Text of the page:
After a two-hour warning strike on January 31, teachers across the country went on indefinite strike on March 16. Many students, among them student teachers, also protested in support of their teachers, thousands even marched in Budapest.
The unions have asked parents who can afford it not to send their children to school on the 16th, 17th, and 18th day of March. However, childcare is provided in schools.
Students gathered in three locations in Budapest: Fővám Square, Heroes’ Square, and Széll Kálmán Square. From there they marched together to Kossuth Square, to the Parliament. Thousands of students protested for their teachers. Those who were interviewed there told Telex that they believe their teachers work a lot and do not get paid enough.
We are part of an education system where our teachers are exploited,”
a student said. Students also seemed to agree that it’s not about party politics, it’s about problems being solved. One woman even said:
When I was little, I wanted to be a teacher, but now I really don’t want to be one anymore.”
This was also a problem other students mentioned as well: “Newer and younger teachers are not coming in, they are leaving, they are aging out. No one is motivated to become a teacher,” another student said. This is also why several banners read: “Who will teach tomorrow?”.
Another participant said that most of their teachers are striking this week, but that is not the case in every school:
In our school, they don’t strike, so that’s a bit of a difficulty, too, to stand up when they don’t actually support you in this,”
a student told Telex, adding that if her teachers see the video, she “would like to signal to them that it is also an option to be here.”
that while most parents and students are supportive, in some schools teachers have been held back:
The Teachers’ Union (PSZ) knows of schools where the heads of the institutions have tried to make the strike logistically impossible, for example, by drawing up new timetables and forcing striking teachers to take part in childcare or to teach part of their lessons.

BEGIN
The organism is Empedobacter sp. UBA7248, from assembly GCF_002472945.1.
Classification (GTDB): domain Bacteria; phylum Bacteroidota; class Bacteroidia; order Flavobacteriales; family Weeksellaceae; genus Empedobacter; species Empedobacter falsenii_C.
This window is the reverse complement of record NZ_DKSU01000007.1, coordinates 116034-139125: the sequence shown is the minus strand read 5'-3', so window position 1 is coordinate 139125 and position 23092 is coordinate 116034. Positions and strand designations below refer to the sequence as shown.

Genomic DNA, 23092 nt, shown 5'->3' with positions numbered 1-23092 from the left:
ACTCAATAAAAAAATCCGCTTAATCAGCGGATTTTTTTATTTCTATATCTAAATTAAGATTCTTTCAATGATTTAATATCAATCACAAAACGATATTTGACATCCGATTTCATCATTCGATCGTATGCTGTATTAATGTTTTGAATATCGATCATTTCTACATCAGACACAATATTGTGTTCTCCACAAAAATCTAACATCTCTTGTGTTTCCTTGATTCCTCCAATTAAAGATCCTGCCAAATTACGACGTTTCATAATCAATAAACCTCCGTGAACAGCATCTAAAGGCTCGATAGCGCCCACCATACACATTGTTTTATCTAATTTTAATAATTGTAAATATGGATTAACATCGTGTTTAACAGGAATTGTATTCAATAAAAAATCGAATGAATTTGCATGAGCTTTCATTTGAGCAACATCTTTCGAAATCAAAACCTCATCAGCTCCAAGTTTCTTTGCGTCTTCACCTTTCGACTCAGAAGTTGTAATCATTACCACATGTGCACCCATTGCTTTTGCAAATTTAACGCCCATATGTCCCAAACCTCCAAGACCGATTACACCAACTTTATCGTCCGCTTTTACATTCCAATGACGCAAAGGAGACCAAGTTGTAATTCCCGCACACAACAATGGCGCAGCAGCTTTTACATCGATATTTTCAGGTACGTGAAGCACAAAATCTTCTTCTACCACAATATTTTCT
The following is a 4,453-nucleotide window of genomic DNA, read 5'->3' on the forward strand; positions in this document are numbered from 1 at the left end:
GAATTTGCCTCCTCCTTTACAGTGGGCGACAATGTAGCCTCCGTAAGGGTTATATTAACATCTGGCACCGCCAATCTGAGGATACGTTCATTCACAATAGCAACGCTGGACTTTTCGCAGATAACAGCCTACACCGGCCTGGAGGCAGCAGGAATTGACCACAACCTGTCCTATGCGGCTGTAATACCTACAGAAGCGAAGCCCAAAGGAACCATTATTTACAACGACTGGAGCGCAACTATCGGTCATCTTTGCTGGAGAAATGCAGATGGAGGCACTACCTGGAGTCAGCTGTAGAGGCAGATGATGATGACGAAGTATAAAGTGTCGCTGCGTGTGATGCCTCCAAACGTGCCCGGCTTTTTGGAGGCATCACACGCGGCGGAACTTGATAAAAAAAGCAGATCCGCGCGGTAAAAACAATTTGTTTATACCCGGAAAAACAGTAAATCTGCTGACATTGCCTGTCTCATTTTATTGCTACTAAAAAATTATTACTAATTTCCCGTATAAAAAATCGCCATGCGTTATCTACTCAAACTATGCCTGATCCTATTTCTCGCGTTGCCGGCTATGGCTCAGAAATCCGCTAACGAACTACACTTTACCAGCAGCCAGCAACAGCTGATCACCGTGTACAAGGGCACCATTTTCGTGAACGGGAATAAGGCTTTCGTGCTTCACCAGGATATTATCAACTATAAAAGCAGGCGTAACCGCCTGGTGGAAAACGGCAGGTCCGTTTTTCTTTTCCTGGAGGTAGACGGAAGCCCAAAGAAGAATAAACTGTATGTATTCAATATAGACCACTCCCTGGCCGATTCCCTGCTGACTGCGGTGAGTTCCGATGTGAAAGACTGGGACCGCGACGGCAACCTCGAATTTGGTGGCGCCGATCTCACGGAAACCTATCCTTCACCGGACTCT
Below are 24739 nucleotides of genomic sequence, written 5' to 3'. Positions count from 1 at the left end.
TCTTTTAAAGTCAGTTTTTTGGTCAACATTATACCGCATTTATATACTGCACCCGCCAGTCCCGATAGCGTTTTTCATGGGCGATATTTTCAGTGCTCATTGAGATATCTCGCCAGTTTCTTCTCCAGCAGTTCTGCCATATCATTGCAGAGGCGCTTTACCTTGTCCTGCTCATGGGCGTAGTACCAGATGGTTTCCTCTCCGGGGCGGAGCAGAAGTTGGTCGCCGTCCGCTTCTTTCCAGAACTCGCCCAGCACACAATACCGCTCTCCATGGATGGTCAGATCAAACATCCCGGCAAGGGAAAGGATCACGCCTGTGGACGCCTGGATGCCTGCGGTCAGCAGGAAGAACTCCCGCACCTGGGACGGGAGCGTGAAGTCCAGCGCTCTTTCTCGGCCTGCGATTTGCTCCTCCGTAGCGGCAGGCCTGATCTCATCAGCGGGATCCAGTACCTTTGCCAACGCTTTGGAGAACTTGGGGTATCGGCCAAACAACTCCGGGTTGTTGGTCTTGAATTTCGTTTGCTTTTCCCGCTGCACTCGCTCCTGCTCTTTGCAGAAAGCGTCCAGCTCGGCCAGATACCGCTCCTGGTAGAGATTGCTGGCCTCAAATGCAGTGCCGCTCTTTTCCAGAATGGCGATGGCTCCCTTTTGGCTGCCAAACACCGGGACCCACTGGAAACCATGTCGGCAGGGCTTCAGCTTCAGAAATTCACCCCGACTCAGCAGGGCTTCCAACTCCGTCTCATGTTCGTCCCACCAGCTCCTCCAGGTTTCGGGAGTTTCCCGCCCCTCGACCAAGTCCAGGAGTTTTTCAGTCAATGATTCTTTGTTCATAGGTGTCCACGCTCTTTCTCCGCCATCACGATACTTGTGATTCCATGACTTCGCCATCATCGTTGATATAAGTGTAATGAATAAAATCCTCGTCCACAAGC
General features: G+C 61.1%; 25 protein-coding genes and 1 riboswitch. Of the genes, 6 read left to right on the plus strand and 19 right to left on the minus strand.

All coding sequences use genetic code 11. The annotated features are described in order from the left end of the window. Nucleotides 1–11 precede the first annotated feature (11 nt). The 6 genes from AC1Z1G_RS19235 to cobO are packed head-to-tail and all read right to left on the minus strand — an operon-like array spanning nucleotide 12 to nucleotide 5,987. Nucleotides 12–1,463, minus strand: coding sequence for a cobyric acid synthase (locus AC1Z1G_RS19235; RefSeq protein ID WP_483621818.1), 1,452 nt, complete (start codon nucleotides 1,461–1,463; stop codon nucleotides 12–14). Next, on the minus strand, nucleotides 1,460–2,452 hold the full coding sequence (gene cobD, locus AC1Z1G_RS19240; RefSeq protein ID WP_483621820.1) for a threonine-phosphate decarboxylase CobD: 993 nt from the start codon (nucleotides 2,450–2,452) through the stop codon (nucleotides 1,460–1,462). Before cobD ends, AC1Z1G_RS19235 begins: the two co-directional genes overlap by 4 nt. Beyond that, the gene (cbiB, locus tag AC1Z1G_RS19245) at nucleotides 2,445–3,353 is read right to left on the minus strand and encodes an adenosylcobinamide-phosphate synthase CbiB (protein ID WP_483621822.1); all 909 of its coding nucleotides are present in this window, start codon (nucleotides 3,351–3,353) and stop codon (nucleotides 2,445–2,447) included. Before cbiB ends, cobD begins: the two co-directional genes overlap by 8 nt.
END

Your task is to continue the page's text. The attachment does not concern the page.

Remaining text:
In another institution, the principal instructed teachers to write down the names of absent students and call parents to find out exactly why they were absent.
Some schools have tried to discourage teachers from striking by withholding their pay for the whole day, even if they have only been on strike for a few hours. The Democratic Union of Teachers (PDSZ) also received a message from striking teachers who have to sit in one of the back rooms of the school and have been forbidden by the management to enter the teachers’ room, in order “not to demoralize” their colleagues who are not on strike.
Eduline reports that teachers in hundreds of schools went on strike across the country in addition to the thousands of students protesting. The Ministry of Human Resources (EMMI) said that 13% of teachers participated in Wednesday’s strike. The ministry called the strike “a campaign action by the teachers’ unions against the government,” and thanked the 87 percent who did not strike. “The data may be approximately correct, because according to the feedback, fewer people went on strike on Wednesday than on January 31, Anna Komjáthy, president of the Democratic Union of Teachers (PDSZ), told RTL.hu about the figures published by pro-government daily Magyar Nemzet.
EMMI added that “The government will continue to ask the unions, just as the train drivers have withdrawn from strike action in view of the war, to ask the teachers to consider suspending the strike.” However, the President of PSZ Zsuzsa Szabó said earlier that “The problems in education have nothing to do with the war in Ukraine or refugees, so we will not postpone the strike.”
There are also protests planned for March 18 and 19 on Kossuth Square. The protest for March 18 is being organized by students, the protest for March 19 is for everyone who wants to support teachers.
As we have reported before, the two teachers’ unions, the Democratic Union of Teachers (PDSZ) and the Teachers’ Union (PSZ), have been unable to reach an agreement with the government on their demands for years. This has led teachers to strike again this year for the first time since 2016.
However, because of a new government decree, the government made it more difficult for teachers to strike this year, and therefore, after a strike in January, many of them practiced “civil disobedience” instead. On many banners, one can read “Strike is a fundamental right!” as a protest against this decree.
The demands of the Democratic Union of Teachers (PDSZ) and the Teachers’ Union (PSZ) are the following:
- Settlement of the payment conditions for teachers and non-teaching staff.
- Reduction of the workload.
- Change in the regulation on compulsory Covid-19 vaccination so as to be able to take back teachers whose replacement is impossible in the current situation.
The last one could be resolved soon as the government decided to lift Coronavirus restrictions including compulsory vaccination for teachers.
Featured image: student protesters with a banner saying “For a brighter future!” Photo by Szilárd Koszticsák/MTI